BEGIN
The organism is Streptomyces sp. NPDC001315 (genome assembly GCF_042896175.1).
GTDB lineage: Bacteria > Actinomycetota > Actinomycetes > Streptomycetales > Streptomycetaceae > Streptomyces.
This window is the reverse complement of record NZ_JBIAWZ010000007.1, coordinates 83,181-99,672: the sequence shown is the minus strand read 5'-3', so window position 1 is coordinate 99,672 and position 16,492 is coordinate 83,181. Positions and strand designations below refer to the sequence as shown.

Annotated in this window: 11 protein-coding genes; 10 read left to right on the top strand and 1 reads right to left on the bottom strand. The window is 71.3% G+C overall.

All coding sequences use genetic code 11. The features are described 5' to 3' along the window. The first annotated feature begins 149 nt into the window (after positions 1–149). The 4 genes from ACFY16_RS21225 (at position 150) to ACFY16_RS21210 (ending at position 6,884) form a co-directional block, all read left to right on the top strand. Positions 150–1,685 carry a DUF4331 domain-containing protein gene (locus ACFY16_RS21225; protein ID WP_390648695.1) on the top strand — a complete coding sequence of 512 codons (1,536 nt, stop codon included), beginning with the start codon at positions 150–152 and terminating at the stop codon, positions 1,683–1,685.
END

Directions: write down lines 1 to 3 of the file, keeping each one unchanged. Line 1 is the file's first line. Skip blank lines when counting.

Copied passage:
The organism is Streptomyces sp. NPDC001315 (genome assembly GCF_042896175.1).
GTDB lineage: Bacteria > Actinomycetota > Actinomycetes > Streptomycetales > Streptomycetaceae > Streptomyces.
This window is the reverse complement of record NZ_JBIAWZ010000007.1, coordinates 83,181-99,672: the sequence shown is the minus strand read 5'-3', so window position 1 is coordinate 99,672 and position 16,492 is coordinate 83,181. Positions and strand designations below refer to the sequence as shown.